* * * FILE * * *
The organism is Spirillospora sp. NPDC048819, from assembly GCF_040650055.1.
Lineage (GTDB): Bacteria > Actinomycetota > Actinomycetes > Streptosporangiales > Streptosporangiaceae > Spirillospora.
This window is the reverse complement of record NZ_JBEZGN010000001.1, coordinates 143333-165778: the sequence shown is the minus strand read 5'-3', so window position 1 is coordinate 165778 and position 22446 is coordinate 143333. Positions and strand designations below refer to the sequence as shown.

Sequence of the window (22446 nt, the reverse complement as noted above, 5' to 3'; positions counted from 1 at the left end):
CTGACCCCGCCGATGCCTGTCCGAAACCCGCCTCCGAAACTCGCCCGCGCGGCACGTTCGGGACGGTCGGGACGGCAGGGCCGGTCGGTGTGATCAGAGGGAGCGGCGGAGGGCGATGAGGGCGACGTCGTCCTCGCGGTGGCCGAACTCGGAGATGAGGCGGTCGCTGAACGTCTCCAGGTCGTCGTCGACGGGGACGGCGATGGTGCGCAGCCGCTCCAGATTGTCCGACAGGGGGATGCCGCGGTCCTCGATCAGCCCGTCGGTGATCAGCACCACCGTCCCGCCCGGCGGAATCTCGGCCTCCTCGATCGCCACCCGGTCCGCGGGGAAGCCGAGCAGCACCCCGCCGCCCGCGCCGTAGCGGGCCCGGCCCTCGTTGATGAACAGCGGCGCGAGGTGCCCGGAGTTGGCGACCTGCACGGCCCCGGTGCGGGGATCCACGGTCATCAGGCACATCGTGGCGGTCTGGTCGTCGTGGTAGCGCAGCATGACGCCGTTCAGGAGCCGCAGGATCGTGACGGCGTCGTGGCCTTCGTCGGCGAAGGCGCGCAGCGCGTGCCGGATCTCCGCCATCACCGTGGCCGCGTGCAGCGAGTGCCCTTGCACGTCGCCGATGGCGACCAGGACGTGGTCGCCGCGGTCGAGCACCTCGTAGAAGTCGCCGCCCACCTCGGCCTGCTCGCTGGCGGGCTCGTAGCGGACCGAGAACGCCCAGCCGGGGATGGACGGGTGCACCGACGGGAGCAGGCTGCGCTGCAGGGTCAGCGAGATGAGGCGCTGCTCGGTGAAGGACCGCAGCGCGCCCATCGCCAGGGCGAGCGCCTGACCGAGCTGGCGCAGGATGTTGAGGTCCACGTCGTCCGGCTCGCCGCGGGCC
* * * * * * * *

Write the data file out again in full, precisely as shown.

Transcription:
The organism is Spirillospora sp. NPDC048819, from assembly GCF_040650055.1.
Lineage (GTDB): Bacteria > Actinomycetota > Actinomycetes > Streptosporangiales > Streptosporangiaceae > Spirillospora.
This window is the reverse complement of record NZ_JBEZGN010000001.1, coordinates 143333-165778: the sequence shown is the minus strand read 5'-3', so window position 1 is coordinate 165778 and position 22446 is coordinate 143333. Positions and strand designations below refer to the sequence as shown.

Sequence of the window (22446 nt, the reverse complement as noted above, 5' to 3'; positions counted from 1 at the left end):
CTGACCCCGCCGATGCCTGTCCGAAACCCGCCTCCGAAACTCGCCCGCGCGGCACGTTCGGGACGGTCGGGACGGCAGGGCCGGTCGGTGTGATCAGAGGGAGCGGCGGAGGGCGATGAGGGCGACGTCGTCCTCGCGGTGGCCGAACTCGGAGATGAGGCGGTCGCTGAACGTCTCCAGGTCGTCGTCGACGGGGACGGCGATGGTGCGCAGCCGCTCCAGATTGTCCGACAGGGGGATGCCGCGGTCCTCGATCAGCCCGTCGGTGATCAGCACCACCGTCCCGCCCGGCGGAATCTCGGCCTCCTCGATCGCCACCCGGTCCGCGGGGAAGCCGAGCAGCACCCCGCCGCCCGCGCCGTAGCGGGCCCGGCCCTCGTTGATGAACAGCGGCGCGAGGTGCCCGGAGTTGGCGACCTGCACGGCCCCGGTGCGGGGATCCACGGTCATCAGGCACATCGTGGCGGTCTGGTCGTCGTGGTAGCGCAGCATGACGCCGTTCAGGAGCCGCAGGATCGTGACGGCGTCGTGGCCTTCGTCGGCGAAGGCGCGCAGCGCGTGCCGGATCTCCGCCATCACCGTGGCCGCGTGCAGCGAGTGCCCTTGCACGTCGCCGATGGCGACCAGGACGTGGTCGCCGCGGTCGAGCACCTCGTAGAAGTCGCCGCCCACCTCGGCCTGCTCGCTGGCGGGCTCGTAGCGGACCGAGAACGCCCAGCCGGGGATGGACGGGTGCACCGACGGGAGCAGGCTGCGCTGCAGGGTCAGCGAGATGAGGCGCTGCTCGGTGAAGGACCGCAGCGCGCCCATCGCCAGGGCGAGCGCCTGACCGAGCTGGCGCAGGATGTTGAGGTCCACGTCGTCCGGCTCGCCGCGGGCC